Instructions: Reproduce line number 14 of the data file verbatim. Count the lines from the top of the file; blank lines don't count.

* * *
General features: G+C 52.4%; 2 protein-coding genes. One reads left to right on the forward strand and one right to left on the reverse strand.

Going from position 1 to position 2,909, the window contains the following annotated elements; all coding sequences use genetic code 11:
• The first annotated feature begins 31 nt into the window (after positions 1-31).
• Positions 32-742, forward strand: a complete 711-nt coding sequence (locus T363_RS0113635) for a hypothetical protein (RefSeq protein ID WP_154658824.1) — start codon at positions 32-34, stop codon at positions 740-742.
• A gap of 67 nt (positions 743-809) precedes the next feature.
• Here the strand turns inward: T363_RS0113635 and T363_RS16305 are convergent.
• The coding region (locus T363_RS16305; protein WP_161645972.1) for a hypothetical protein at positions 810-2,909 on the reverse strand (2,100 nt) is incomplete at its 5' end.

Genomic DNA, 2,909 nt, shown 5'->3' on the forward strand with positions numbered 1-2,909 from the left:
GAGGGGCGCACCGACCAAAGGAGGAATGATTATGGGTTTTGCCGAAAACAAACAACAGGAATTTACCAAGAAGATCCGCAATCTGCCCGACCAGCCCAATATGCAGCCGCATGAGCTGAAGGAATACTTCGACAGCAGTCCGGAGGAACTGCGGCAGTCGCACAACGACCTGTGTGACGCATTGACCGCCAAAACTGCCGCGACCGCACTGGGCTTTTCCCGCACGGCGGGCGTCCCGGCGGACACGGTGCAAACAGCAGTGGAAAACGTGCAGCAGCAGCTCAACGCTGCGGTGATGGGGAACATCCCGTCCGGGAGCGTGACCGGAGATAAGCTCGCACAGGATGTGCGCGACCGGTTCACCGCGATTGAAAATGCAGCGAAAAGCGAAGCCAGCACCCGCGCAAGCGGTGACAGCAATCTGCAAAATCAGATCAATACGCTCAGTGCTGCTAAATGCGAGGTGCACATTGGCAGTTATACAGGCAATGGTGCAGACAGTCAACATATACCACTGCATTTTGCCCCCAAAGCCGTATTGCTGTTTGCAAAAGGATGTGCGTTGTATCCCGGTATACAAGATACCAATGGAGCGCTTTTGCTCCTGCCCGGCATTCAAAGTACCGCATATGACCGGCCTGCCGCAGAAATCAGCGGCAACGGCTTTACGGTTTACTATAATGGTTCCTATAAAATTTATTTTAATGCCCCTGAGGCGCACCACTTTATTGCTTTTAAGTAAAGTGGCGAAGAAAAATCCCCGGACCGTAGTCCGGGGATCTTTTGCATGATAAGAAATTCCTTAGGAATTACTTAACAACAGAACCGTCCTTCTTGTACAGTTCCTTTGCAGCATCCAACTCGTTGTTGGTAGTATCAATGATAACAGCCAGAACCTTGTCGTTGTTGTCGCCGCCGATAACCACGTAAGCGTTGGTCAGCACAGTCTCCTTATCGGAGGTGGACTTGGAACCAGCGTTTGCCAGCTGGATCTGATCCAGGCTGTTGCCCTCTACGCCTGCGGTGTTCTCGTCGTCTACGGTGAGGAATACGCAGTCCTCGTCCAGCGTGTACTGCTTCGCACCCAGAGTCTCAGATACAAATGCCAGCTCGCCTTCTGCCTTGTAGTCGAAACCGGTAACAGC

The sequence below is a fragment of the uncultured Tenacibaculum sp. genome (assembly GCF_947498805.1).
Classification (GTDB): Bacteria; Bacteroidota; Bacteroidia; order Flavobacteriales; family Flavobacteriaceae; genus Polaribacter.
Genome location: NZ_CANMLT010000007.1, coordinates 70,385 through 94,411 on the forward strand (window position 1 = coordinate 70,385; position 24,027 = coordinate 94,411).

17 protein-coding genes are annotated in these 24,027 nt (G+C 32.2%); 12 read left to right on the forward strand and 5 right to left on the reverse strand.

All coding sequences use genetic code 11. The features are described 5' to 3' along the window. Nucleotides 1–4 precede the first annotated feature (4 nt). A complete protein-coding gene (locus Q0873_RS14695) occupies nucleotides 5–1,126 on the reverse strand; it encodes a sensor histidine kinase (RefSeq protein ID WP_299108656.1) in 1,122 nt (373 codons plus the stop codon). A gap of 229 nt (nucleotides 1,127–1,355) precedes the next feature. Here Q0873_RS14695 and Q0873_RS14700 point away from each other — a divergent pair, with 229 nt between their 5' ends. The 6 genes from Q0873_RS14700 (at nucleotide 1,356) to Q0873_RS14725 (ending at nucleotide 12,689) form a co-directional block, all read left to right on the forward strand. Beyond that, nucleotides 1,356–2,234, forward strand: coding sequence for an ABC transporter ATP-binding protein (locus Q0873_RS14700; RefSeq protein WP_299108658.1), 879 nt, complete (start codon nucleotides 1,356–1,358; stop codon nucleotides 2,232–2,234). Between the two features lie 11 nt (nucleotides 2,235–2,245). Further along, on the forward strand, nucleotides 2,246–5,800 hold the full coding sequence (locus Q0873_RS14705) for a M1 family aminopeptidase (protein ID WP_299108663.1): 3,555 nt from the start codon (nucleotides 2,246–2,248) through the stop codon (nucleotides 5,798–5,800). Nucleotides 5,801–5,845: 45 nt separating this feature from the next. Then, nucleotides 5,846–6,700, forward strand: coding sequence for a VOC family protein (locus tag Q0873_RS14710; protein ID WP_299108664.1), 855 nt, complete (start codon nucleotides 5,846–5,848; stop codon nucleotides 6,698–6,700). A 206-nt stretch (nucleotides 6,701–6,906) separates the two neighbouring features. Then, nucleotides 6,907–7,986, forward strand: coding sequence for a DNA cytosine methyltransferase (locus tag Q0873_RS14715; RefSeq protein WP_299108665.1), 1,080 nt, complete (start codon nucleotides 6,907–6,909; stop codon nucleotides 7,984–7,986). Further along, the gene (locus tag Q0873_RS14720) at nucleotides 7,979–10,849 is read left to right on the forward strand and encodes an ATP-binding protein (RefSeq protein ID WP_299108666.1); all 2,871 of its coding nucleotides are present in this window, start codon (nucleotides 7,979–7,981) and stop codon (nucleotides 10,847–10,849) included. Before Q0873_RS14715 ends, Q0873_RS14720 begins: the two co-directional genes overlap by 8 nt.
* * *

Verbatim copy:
All coding sequences use genetic code 11. The features are described 5' to 3' along the window. Nucleotides 1–4 precede the first annotated feature (4 nt). A complete protein-coding gene (locus Q0873_RS14695) occupies nucleotides 5–1,126 on the reverse strand; it encodes a sensor histidine kinase (RefSeq protein ID WP_299108656.1) in 1,122 nt (373 codons plus the stop codon). A gap of 229 nt (nucleotides 1,127–1,355) precedes the next feature. Here Q0873_RS14695 and Q0873_RS14700 point away from each other — a divergent pair, with 229 nt between their 5' ends. The 6 genes from Q0873_RS14700 (at nucleotide 1,356) to Q0873_RS14725 (ending at nucleotide 12,689) form a co-directional block, all read left to right on the forward strand. Beyond that, nucleotides 1,356–2,234, forward strand: coding sequence for an ABC transporter ATP-binding protein (locus Q0873_RS14700; RefSeq protein WP_299108658.1), 879 nt, complete (start codon nucleotides 1,356–1,358; stop codon nucleotides 2,232–2,234). Between the two features lie 11 nt (nucleotides 2,235–2,245). Further along, on the forward strand, nucleotides 2,246–5,800 hold the full coding sequence (locus Q0873_RS14705) for a M1 family aminopeptidase (protein ID WP_299108663.1): 3,555 nt from the start codon (nucleotides 2,246–2,248) through the stop codon (nucleotides 5,798–5,800). Nucleotides 5,801–5,845: 45 nt separating this feature from the next. Then, nucleotides 5,846–6,700, forward strand: coding sequence for a VOC family protein (locus tag Q0873_RS14710; protein ID WP_299108664.1), 855 nt, complete (start codon nucleotides 5,846–5,848; stop codon nucleotides 6,698–6,700). A 206-nt stretch (nucleotides 6,701–6,906) separates the two neighbouring features. Then, nucleotides 6,907–7,986, forward strand: coding sequence for a DNA cytosine methyltransferase (locus tag Q0873_RS14715; RefSeq protein WP_299108665.1), 1,080 nt, complete (start codon nucleotides 6,907–6,909; stop codon nucleotides 7,984–7,986). Further along, the gene (locus tag Q0873_RS14720) at nucleotides 7,979–10,849 is read left to right on the forward strand and encodes an ATP-binding protein (RefSeq protein ID WP_299108666.1); all 2,871 of its coding nucleotides are present in this window, start codon (nucleotides 7,979–7,981) and stop codon (nucleotides 10,847–10,849) included. Before Q0873_RS14715 ends, Q0873_RS14720 begins: the two co-directional genes overlap by 8 nt.